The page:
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Capital Markets

Replacements for Libor Have Ways to Go

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July 02, 2018

ACT: True Libor-replacement yet to emerge as challenges mount

Mon Market - DowndraftEarly steps to institute a brand-new Libor replacement have just begun in the US, while the UK is on a similar path after modifying existing rate that market participants are already familiar with. Nevertheless, UK corporates are still waiting for signs of new financial products from their banks to aid in the transition.

Sarah Boyce, associate director of policy and technical at the UK-based Association of Corporate Treasurers (ACT), noted that recently one corporate with a revolving credit line up for renewal asked its banks about the availability of products based on the Sterling Overnight Index Average (SONIA). The company was uncomfortable continuing with a longer-term Libor-based loan given regulators globally have set 2021 as a deadline beyond which banks no longer have to contribute to Libor panels.

“The banks said, ‘We don’t yet have a SONIA product available,’” Ms. Boyce said.

She noted that the ACT has been repeatedly checking with corporates and banks about any indications of cash products that use benchmark, risk-free rates (RFRs) coming to market, to help kick start the transition to the alternative benchmarks. However, she added, there’s been nothing notable thus far, beyond the offering June 22 by the European Investment Bank, which is owned by member states to help bring about European integration. The £1 billion, five-year bond deal, reportedly a year in the works, priced at 35 basis points over SONIA.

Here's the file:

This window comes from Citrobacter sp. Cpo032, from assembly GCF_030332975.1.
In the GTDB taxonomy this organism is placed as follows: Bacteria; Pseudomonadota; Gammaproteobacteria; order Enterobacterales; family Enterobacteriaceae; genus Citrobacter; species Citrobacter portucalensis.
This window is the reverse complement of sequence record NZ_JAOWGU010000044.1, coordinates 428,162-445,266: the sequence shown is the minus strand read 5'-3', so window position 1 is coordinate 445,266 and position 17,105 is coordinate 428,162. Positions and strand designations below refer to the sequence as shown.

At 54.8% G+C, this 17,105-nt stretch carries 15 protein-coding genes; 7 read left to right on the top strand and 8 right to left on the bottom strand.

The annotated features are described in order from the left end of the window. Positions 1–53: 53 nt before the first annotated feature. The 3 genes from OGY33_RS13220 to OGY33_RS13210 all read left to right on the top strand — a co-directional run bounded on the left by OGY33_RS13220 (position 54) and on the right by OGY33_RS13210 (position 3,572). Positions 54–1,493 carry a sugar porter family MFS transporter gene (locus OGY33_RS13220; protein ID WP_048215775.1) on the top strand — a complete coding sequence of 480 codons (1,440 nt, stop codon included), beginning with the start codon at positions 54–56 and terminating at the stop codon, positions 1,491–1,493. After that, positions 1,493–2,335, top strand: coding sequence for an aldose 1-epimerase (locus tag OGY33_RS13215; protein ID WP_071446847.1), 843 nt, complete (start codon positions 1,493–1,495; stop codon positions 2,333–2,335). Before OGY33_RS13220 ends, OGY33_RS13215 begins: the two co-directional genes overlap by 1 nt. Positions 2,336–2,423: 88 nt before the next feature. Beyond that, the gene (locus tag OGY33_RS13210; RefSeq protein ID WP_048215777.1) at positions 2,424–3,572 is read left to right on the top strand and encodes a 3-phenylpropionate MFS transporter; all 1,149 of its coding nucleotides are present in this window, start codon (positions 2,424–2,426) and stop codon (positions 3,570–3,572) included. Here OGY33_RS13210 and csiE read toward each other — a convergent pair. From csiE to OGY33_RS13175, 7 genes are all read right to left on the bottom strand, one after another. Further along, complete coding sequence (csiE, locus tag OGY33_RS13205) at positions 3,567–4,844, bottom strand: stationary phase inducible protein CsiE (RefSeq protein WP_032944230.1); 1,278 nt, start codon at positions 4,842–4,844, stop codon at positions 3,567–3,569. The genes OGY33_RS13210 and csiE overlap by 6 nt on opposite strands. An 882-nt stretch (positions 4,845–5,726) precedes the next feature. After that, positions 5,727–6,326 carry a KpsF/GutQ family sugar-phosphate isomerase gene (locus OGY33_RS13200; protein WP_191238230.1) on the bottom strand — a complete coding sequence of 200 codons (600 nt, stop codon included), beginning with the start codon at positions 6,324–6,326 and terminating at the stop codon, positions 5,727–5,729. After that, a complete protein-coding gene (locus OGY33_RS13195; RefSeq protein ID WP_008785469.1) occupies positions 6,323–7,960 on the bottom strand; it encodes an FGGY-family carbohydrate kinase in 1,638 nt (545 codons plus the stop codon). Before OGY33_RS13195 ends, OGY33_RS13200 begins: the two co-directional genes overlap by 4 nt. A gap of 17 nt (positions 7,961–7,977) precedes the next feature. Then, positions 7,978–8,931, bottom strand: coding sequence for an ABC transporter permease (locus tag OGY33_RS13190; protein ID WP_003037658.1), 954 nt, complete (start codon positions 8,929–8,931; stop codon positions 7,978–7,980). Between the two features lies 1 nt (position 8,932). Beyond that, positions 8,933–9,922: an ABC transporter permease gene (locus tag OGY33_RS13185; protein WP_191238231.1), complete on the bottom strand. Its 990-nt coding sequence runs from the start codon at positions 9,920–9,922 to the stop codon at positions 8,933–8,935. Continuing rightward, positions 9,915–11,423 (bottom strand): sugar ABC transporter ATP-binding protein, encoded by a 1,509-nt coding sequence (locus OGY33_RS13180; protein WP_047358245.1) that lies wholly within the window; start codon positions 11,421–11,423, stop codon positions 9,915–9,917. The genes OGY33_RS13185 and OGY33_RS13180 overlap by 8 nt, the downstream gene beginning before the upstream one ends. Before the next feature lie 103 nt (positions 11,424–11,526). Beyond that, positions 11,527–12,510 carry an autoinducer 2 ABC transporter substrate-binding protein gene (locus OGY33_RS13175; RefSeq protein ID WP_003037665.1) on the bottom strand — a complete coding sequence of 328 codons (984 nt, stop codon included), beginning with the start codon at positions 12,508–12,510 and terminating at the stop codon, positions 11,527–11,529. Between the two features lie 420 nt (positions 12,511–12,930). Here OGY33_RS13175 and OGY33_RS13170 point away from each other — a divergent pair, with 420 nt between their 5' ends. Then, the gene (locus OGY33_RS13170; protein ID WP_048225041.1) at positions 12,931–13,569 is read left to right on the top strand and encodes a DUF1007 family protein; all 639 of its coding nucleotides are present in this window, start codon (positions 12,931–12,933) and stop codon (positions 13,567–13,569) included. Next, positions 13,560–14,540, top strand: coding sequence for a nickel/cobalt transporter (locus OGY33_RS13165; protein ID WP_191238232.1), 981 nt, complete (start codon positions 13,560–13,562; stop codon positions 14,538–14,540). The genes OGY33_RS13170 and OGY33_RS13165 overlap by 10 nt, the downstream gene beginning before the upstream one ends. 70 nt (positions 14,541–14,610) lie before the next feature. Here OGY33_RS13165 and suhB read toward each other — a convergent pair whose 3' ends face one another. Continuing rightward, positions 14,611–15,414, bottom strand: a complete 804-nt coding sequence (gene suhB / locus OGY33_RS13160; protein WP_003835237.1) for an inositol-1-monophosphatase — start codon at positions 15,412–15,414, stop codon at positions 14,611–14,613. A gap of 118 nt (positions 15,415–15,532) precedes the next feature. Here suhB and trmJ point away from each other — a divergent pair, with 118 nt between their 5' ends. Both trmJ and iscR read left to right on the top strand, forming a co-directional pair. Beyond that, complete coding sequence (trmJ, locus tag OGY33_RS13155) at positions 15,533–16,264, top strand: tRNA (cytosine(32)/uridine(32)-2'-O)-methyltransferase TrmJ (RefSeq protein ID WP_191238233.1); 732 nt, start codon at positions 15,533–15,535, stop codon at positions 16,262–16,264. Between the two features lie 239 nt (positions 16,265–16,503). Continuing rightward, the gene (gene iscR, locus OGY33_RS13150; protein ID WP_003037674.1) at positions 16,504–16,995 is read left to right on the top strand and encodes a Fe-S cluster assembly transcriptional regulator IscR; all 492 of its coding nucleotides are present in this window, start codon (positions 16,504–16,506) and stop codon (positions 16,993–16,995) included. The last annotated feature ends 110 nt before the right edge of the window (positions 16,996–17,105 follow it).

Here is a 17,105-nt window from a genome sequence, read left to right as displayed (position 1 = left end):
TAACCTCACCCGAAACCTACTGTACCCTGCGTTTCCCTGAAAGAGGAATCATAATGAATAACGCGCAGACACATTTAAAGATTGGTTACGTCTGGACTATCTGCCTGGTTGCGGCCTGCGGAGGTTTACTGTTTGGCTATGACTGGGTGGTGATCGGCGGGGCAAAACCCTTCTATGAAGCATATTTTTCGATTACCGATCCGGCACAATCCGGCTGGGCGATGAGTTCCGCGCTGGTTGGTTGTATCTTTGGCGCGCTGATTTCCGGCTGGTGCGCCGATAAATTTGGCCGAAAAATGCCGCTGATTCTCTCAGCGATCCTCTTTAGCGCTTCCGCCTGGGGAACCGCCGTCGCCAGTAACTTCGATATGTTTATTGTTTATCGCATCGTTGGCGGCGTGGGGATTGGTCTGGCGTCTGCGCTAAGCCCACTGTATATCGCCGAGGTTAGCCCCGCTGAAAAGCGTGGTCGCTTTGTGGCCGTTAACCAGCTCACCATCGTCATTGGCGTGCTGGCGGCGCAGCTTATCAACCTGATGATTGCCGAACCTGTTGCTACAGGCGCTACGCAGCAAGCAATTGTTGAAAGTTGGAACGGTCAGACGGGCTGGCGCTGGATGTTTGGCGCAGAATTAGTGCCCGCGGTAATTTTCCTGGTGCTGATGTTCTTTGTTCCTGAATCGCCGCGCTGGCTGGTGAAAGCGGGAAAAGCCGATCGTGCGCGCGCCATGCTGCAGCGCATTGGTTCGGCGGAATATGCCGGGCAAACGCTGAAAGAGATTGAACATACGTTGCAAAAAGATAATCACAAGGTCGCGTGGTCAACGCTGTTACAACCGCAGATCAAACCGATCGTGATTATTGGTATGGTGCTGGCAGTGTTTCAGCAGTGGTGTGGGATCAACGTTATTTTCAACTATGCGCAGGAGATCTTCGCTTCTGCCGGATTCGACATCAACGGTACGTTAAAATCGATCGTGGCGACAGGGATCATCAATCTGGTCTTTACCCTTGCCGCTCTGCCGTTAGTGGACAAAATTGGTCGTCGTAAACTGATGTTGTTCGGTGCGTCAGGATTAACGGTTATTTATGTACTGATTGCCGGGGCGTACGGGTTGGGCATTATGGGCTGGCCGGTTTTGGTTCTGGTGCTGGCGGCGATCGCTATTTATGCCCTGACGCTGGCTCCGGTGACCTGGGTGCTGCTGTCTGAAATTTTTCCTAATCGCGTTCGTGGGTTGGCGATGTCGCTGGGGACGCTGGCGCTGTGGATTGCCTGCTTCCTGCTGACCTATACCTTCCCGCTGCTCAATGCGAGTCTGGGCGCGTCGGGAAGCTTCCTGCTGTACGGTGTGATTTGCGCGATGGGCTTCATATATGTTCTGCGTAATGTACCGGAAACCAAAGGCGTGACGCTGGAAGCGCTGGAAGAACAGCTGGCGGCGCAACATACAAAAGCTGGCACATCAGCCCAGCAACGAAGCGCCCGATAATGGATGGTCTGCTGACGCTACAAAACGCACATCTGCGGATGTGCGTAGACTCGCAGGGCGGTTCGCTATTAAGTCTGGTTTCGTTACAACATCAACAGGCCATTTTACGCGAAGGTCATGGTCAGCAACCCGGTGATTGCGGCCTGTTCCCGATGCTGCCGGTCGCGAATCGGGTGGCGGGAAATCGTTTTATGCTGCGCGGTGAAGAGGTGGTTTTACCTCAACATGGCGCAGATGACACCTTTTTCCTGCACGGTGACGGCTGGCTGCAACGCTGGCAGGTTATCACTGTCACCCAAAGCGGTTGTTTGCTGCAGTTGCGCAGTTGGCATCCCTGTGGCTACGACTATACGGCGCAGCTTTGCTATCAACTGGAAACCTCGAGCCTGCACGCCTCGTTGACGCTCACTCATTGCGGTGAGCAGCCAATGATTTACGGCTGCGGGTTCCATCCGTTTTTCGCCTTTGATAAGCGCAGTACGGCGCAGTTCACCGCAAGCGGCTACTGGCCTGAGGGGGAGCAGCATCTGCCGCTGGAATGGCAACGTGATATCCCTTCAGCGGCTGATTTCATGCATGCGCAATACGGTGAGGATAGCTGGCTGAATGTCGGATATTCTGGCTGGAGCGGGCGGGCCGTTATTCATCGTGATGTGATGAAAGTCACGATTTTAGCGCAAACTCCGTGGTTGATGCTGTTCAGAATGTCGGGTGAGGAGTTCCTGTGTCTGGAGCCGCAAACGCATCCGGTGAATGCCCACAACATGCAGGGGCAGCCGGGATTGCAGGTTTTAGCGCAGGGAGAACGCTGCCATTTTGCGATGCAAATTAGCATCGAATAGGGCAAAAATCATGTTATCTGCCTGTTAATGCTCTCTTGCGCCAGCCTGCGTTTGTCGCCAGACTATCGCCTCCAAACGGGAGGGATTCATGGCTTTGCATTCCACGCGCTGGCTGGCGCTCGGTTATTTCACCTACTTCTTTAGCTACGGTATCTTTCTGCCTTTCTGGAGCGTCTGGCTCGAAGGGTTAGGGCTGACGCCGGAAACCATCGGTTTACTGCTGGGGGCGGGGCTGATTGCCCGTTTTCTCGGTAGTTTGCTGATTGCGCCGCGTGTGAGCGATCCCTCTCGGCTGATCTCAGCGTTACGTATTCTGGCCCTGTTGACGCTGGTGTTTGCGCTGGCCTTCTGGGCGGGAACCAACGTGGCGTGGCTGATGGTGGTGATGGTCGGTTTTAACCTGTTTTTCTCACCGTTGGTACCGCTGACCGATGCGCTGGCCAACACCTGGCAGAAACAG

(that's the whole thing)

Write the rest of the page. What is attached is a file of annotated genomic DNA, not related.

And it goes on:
Banks’ lack of progress is understandable given the newness of the RFR benchmarks, Ms. Boyce said. In April, the New York Federal Reserve began publishing its Secured Overnight Funding Rate (SOFR) and the Bank of England (BoE) its modified version of SONIA, but the longer it takes to develop such products, the greater the number of legacy Libor-based loans that will have to be dealt with somehow. And the concern is becoming increasingly urgent, especially for corporate borrowers, given replacing Libor is a massive undertaking and fraught with challenges.

“The problem for the real economy is that corporates need to borrow and manage the interest rate risk on those borrowings. Bank are grappling with finding solutions,” Ms. Boyce said.

She noted that Libor was created in the late 1970s specifically for the syndicated loan market to reflect banks’ cost of funds. It provided a floating rate that reset every specified term.

“Libor being a forward-looking term rate, borrowers know at the start of the period exactly what expense they will incur—not the case with the RFRs, which are a backward looking overnight rates,” Ms. Boyce said.

SONIA, SOFR and other backward-looking “risk-free rates,” so called because unlike Libor they have no credit risk, instead settle overnight. Hence borrowers and derivative users don’t know the interest payable until the end of the term. In a report published a year ago, the Working Group on Sterling Risk-Free Reference Rates, which ultimately made the decision to use SONIA, partly because it was already the rate for sterling overnight index swap (OIS) contracts, noted two potential methods for calculating the forward-looking reference rate. The methods use pricing data from derivative markets SONIA references.

One takes the fixed leg of a set-maturity, overnight-index-swap (OIS) contract, say three or six-month contracts, as the term reference rate, perhaps generated from executable quotes for OIS on regulated electronic trading platforms. The other method involves the term fixings being derived from SONIA futures order-book data. Clearly easier said than done, given banks’ dearth of products so far.